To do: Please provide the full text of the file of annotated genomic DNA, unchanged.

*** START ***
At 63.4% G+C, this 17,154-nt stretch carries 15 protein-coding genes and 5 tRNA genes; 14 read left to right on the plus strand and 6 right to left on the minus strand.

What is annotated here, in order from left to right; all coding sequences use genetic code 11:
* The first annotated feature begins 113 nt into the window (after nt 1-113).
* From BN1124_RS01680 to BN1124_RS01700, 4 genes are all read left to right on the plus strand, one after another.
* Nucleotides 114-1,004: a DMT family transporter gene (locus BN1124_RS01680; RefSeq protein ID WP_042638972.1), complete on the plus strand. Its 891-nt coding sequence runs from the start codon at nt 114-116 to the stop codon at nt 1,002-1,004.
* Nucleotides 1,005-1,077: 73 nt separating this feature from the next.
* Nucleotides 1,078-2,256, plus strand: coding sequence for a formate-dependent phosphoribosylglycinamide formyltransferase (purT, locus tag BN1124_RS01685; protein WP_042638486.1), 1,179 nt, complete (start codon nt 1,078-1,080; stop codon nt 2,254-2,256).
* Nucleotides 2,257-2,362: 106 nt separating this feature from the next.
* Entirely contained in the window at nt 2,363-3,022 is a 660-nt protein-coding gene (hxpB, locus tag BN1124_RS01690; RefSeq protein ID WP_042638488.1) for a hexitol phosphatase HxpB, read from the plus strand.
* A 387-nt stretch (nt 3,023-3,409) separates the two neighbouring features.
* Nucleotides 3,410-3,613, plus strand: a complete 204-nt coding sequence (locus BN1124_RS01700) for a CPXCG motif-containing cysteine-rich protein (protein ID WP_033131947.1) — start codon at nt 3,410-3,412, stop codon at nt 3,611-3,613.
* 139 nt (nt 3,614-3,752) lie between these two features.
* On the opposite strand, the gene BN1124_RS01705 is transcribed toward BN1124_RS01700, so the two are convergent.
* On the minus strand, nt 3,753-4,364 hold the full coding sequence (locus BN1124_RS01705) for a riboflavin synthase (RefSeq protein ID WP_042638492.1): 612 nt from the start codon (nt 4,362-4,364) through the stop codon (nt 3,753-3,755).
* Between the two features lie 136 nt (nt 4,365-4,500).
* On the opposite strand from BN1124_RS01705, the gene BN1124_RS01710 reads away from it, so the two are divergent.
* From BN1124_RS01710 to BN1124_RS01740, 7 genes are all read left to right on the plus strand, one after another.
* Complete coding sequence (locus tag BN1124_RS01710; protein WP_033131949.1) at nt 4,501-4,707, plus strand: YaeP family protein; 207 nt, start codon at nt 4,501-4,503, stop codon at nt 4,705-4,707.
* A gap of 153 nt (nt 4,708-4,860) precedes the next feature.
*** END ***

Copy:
At 63.4% G+C, this 17,154-nt stretch carries 15 protein-coding genes and 5 tRNA genes; 14 read left to right on the plus strand and 6 right to left on the minus strand.

What is annotated here, in order from left to right; all coding sequences use genetic code 11:
* The first annotated feature begins 113 nt into the window (after nt 1-113).
* From BN1124_RS01680 to BN1124_RS01700, 4 genes are all read left to right on the plus strand, one after another.
* Nucleotides 114-1,004: a DMT family transporter gene (locus BN1124_RS01680; RefSeq protein ID WP_042638972.1), complete on the plus strand. Its 891-nt coding sequence runs from the start codon at nt 114-116 to the stop codon at nt 1,002-1,004.
* Nucleotides 1,005-1,077: 73 nt separating this feature from the next.
* Nucleotides 1,078-2,256, plus strand: coding sequence for a formate-dependent phosphoribosylglycinamide formyltransferase (purT, locus tag BN1124_RS01685; protein WP_042638486.1), 1,179 nt, complete (start codon nt 1,078-1,080; stop codon nt 2,254-2,256).
* Nucleotides 2,257-2,362: 106 nt separating this feature from the next.
* Entirely contained in the window at nt 2,363-3,022 is a 660-nt protein-coding gene (hxpB, locus tag BN1124_RS01690; RefSeq protein ID WP_042638488.1) for a hexitol phosphatase HxpB, read from the plus strand.
* A 387-nt stretch (nt 3,023-3,409) separates the two neighbouring features.
* Nucleotides 3,410-3,613, plus strand: a complete 204-nt coding sequence (locus BN1124_RS01700) for a CPXCG motif-containing cysteine-rich protein (protein ID WP_033131947.1) — start codon at nt 3,410-3,412, stop codon at nt 3,611-3,613.
* 139 nt (nt 3,614-3,752) lie between these two features.
* On the opposite strand, the gene BN1124_RS01705 is transcribed toward BN1124_RS01700, so the two are convergent.
* On the minus strand, nt 3,753-4,364 hold the full coding sequence (locus BN1124_RS01705) for a riboflavin synthase (RefSeq protein ID WP_042638492.1): 612 nt from the start codon (nt 4,362-4,364) through the stop codon (nt 3,753-3,755).
* Between the two features lie 136 nt (nt 4,365-4,500).
* On the opposite strand from BN1124_RS01705, the gene BN1124_RS01710 reads away from it, so the two are divergent.
* From BN1124_RS01710 to BN1124_RS01740, 7 genes are all read left to right on the plus strand, one after another.
* Complete coding sequence (locus tag BN1124_RS01710; protein WP_033131949.1) at nt 4,501-4,707, plus strand: YaeP family protein; 207 nt, start codon at nt 4,501-4,503, stop codon at nt 4,705-4,707.
* A gap of 153 nt (nt 4,708-4,860) precedes the next feature.